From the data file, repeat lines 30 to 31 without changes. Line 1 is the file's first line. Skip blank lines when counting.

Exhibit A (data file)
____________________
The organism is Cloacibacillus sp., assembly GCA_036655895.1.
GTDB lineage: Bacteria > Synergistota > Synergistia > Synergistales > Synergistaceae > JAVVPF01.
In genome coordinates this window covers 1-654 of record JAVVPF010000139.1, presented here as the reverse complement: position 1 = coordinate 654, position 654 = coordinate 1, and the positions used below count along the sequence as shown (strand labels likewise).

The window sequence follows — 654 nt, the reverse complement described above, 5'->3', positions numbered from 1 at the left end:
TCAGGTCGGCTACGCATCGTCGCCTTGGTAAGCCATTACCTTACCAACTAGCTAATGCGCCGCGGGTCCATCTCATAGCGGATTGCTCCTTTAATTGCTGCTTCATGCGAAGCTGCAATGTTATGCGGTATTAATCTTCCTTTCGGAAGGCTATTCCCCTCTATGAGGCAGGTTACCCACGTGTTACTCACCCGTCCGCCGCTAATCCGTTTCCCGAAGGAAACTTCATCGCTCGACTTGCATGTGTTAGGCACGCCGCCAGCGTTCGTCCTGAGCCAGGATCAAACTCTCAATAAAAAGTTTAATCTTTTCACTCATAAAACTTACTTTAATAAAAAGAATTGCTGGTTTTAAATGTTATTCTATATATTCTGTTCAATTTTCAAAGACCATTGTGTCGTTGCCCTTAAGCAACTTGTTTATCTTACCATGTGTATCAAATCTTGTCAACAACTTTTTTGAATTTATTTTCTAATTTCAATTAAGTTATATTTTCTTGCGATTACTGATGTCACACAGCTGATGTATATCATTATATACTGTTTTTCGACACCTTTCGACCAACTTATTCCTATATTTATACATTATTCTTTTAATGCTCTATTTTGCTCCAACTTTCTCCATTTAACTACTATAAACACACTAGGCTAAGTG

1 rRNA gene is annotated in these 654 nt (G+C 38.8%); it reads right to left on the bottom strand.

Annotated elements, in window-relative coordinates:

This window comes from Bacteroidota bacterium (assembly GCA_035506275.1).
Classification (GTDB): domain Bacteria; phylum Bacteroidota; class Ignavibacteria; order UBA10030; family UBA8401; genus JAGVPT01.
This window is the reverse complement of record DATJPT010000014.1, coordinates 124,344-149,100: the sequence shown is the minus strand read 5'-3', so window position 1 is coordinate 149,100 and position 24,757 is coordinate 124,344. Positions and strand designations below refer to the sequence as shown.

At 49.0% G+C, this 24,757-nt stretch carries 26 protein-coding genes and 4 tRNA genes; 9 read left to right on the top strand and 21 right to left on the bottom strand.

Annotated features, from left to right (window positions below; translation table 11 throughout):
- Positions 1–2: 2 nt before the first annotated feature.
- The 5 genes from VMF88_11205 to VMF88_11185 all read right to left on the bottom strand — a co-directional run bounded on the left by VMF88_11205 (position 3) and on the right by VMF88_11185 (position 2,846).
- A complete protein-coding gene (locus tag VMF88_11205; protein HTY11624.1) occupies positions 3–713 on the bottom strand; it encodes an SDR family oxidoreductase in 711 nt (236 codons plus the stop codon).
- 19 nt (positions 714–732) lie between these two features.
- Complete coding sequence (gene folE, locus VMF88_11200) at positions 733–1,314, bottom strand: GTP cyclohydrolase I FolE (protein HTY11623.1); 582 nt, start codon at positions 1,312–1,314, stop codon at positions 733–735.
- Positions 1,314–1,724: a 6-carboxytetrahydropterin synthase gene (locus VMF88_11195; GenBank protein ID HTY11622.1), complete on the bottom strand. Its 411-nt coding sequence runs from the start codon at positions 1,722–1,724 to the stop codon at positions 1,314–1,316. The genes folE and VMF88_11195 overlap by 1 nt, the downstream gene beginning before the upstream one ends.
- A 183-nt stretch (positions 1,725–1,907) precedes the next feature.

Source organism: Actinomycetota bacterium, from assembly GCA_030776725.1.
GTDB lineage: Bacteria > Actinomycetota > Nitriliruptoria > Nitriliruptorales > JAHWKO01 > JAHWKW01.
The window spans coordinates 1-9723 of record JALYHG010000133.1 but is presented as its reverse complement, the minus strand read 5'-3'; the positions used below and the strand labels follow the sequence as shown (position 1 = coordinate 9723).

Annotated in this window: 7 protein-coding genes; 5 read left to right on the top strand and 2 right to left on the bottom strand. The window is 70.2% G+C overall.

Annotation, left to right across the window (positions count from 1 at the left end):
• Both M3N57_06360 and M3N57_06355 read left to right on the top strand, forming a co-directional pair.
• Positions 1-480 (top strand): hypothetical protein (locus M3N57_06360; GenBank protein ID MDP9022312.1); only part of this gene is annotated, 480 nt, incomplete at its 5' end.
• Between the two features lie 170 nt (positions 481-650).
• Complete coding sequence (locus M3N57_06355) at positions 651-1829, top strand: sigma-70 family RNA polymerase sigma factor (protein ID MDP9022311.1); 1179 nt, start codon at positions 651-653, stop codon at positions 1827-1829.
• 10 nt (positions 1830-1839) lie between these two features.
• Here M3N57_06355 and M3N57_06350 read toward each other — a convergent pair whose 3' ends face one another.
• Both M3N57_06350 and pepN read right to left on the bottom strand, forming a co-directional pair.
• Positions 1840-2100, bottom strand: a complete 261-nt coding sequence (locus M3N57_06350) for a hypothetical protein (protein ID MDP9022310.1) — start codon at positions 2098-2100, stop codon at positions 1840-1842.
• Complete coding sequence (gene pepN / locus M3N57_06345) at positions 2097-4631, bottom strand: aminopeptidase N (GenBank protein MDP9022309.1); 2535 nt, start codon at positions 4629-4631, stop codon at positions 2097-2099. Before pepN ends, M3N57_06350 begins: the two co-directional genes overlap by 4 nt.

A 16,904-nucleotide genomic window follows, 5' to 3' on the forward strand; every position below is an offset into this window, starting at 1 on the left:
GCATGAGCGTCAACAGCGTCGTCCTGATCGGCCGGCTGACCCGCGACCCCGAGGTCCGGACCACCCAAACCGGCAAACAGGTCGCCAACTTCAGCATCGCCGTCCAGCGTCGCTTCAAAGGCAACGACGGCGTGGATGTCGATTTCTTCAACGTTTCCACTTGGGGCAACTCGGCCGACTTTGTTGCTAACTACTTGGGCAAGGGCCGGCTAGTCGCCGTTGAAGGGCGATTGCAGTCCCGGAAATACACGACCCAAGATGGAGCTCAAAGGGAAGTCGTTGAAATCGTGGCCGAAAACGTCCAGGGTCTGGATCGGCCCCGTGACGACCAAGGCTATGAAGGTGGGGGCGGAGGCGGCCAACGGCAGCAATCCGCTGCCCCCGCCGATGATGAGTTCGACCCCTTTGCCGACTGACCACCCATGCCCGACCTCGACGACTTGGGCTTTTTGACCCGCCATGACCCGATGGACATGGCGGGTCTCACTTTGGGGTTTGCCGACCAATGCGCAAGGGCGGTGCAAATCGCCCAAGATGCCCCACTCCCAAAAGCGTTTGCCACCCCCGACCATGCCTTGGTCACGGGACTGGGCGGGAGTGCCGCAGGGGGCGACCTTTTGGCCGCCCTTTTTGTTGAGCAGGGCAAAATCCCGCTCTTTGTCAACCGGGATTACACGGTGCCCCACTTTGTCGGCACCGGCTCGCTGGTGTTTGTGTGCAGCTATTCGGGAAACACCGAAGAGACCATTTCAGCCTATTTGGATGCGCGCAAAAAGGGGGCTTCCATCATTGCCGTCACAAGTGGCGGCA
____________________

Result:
• Here M3N57_06355 and M3N57_06350 read toward each other — a convergent pair whose 3' ends face one another.
• Both M3N57_06350 and pepN read right to left on the bottom strand, forming a co-directional pair.